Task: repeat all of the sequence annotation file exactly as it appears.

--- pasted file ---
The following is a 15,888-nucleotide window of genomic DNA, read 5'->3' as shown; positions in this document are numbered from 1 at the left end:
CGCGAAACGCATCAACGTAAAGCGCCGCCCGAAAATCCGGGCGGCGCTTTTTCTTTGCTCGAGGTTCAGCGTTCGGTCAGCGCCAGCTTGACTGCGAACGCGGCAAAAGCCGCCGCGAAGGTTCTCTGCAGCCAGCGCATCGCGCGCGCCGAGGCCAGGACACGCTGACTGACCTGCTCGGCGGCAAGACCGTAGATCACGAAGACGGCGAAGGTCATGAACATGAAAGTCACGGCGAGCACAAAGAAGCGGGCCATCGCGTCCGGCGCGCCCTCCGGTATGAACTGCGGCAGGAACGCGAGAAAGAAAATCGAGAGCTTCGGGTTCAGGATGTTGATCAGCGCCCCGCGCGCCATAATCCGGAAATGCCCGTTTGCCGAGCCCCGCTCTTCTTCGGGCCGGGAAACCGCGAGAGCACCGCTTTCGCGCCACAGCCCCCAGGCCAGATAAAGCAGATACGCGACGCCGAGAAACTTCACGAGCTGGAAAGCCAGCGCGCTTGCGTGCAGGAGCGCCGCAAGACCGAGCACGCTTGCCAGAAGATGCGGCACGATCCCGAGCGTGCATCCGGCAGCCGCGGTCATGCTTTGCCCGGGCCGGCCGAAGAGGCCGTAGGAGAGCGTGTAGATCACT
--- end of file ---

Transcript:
The following is a 15,888-nucleotide window of genomic DNA, read 5'->3' as shown; positions in this document are numbered from 1 at the left end:
CGCGAAACGCATCAACGTAAAGCGCCGCCCGAAAATCCGGGCGGCGCTTTTTCTTTGCTCGAGGTTCAGCGTTCGGTCAGCGCCAGCTTGACTGCGAACGCGGCAAAAGCCGCCGCGAAGGTTCTCTGCAGCCAGCGCATCGCGCGCGCCGAGGCCAGGACACGCTGACTGACCTGCTCGGCGGCAAGACCGTAGATCACGAAGACGGCGAAGGTCATGAACATGAAAGTCACGGCGAGCACAAAGAAGCGGGCCATCGCGTCCGGCGCGCCCTCCGGTATGAACTGCGGCAGGAACGCGAGAAAGAAAATCGAGAGCTTCGGGTTCAGGATGTTGATCAGCGCCCCGCGCGCCATAATCCGGAAATGCCCGTTTGCCGAGCCCCGCTCTTCTTCGGGCCGGGAAACCGCGAGAGCACCGCTTTCGCGCCACAGCCCCCAGGCCAGATAAAGCAGATACGCGACGCCGAGAAACTTCACGAGCTGGAAAGCCAGCGCGCTTGCGTGCAGGAGCGCCGCAAGACCGAGCACGCTTGCCAGAAGATGCGGCACGATCCCGAGCGTGCATCCGGCAGCCGCGGTCATGCTTTGCCCGGGCCGGCCGAAGAGGCCGTAGGAGAGCGTGTAGATCACT